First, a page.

Endocrine regulation of osmotic stability and blood volume and, hence arterial pressure are mediated by the antidiuretic hormone vasopressin (VP), which is synthesised in SON and PVN magnocellular neurones (MCNs) then transported via axonal projections to the PP, where biologically active VP is stored until mobilised for secretion into the circulation by MCN electrical activities evoked by hyperosmolality. A rise in plasma osmolality is detected by intrinsic MCN osmoreceptor mechanisms and by specialised osmosensitive neurones in the circumventricular organs (CVOs) that project to, and regulate, SON MCNs (e.g, SFO). Upon release, VP travels through the blood stream to specific receptor targets located in the kidney where it increases the permeability of the collecting ducts to water, reducing the renal excretion of water, thus promoting water conservation and increasing blood volume. It is known that spontaneously hypertensive rats (SHRs) drink more water than normotensive Wistar Kyoto rats (WKYs), show hypertrophy of the PP along with a higher PP VP content and elevated plasma VP levels. Evidence suggests that these are primary abnormalities in the SHR, not secondary to the hypertension. Whilst the SON is a homogenous collection of MCNs, the PVN is divided into a lateral and more medial sub-division of MCNs and smaller parvocellular neurones respectively. Through descending projections from parvocellular neurones to the brainstem, notably the RVLM and intermediolateral cell column of the spinal cord, the PVN regulates changes in sympathetic nerve activity involved in the regulation of both arterial pressure and blood volume. Interestingly, the PVN excitatory drive to the RVLM appears to be heightened in the SHR compared to the normotensive WKY. Correspondingly, GABA drive in PVN is decreased in hypertensive models.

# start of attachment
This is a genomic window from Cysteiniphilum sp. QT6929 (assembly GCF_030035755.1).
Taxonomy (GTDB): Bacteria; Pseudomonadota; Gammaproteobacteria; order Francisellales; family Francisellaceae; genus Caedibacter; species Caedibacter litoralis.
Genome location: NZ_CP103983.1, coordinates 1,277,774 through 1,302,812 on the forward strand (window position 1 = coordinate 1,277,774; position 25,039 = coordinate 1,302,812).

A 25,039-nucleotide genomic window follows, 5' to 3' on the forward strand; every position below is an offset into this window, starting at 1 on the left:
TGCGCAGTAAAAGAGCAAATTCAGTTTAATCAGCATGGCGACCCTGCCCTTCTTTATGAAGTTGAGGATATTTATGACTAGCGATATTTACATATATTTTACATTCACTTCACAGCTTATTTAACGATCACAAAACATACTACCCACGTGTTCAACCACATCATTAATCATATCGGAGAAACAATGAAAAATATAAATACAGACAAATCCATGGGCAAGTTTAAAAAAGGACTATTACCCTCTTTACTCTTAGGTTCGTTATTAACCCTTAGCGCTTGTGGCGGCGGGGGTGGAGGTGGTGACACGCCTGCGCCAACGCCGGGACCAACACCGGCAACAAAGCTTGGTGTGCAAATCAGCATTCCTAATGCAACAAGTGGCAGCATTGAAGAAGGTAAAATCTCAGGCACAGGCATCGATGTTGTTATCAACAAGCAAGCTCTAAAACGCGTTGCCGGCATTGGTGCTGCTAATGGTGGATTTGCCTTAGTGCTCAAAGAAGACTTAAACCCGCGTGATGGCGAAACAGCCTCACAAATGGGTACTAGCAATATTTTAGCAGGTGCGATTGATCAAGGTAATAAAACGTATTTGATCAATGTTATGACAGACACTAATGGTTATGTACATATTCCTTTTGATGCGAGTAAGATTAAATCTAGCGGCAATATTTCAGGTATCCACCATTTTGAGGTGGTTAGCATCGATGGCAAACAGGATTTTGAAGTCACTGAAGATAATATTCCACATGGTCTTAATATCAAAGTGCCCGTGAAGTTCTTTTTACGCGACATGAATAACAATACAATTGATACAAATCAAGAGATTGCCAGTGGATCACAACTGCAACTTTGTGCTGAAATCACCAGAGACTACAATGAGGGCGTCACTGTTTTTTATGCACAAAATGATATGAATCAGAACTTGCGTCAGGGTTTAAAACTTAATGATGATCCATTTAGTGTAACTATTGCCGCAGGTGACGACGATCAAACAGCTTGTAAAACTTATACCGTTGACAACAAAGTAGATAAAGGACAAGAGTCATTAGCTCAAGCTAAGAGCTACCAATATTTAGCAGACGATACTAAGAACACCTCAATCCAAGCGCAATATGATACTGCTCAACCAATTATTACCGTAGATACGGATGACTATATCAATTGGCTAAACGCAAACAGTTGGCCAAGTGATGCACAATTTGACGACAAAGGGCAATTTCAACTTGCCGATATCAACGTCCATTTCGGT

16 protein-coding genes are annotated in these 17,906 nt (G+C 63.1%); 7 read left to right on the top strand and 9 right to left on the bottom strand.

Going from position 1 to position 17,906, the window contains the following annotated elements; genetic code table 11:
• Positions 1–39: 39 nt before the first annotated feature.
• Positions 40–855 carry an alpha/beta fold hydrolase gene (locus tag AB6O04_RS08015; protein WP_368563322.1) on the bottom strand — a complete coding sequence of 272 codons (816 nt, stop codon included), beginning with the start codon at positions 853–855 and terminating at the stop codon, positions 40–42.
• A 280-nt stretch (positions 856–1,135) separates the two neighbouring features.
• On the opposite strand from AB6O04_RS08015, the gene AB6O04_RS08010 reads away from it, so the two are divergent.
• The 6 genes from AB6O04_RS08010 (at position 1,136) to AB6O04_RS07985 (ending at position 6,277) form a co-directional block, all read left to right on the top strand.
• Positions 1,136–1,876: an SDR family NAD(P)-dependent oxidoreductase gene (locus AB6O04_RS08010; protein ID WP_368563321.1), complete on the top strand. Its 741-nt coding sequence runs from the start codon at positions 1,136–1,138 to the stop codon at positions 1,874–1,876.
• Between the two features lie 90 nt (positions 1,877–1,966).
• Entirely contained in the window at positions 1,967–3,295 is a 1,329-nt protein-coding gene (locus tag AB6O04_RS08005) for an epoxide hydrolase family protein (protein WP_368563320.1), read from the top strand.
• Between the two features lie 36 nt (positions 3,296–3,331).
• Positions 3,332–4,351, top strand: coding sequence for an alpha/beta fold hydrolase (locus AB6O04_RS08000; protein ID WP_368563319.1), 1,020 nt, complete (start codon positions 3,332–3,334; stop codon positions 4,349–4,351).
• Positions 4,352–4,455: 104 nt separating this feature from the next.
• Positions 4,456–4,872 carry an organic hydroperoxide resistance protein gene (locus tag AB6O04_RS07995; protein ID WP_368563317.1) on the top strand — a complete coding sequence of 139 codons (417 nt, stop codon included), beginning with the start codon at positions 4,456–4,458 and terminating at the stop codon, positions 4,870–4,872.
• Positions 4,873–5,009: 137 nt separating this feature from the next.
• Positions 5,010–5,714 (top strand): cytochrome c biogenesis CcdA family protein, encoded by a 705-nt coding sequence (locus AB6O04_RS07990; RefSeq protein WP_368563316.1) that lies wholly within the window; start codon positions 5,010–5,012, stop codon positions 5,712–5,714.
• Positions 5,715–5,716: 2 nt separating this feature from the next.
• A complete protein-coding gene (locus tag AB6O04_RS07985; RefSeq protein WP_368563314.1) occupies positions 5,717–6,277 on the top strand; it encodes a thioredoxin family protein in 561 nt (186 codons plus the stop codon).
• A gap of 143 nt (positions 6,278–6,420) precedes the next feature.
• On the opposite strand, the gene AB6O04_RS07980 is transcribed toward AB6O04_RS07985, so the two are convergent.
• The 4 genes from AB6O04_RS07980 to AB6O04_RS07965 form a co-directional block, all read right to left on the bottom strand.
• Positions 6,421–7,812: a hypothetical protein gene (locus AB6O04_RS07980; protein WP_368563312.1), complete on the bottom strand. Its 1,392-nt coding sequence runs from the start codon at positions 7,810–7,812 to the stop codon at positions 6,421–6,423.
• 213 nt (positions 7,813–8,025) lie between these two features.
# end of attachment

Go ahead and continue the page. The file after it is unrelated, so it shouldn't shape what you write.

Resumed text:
The AP is a brainstem curcumventricular organ (CVO), a structure characterized by small, high permeability fenestrated capillaries that permits substances that do not cross the blood brain barrier to trigger changes in brain function. The AP has been implicated in the central regulation of the cardiovascular system. An intact AP appears necessary for angiotensin II-induced hypertension and lesioning of the AP attenuates hypertension in the SHR. The RVLM is a key region for arterial pressure homeostasis. Indeed, its acute bilateral destruction causes blood pressure to fall to levels seen after spinal section. It is a major site of pre-motor sympathetic bulbospinal neurones innervating pre-ganglionic sympathetic motoneurones in the inter-mediolateral cell column of the spinal cord. Indeed, much of the sympathetic tone destined for the heart and arterioles is generated in the RVLM and is under powerful baroreceptor reflex modulation. This region also mediates many sympathoexcitatory reflex responses. In addition, it plays a major role in mediating sympathoexcitatory responses that are evoked from supra-medullary structures such as the PVN. In the SHR, there appears to be an enhanced descending glutamatergic drive to preganglionic motoneurones compared to WKY. This could reflect an enhanced glutamatergic drive to RVLM neurones that may, in part, be dependent upon increased PVN activity. Lesioning of the NTS results in fulminating hypertension subsequent pulmonary oedema and death in rats. Recently, selective electrical silencing of genetically targeted catecholaminergic neurones in NTS chronically reset arterial pressure to higher levels in the SHR relative to the WKY rat. Thus, the NTS exerts a braking influence on sympathetic pre-motor activity, which appears more pronounced in the SHR. Importantly the NTS is the site of termination of visceral cardiovascular afferents, including baroreceptors. OC, optic chiasm.
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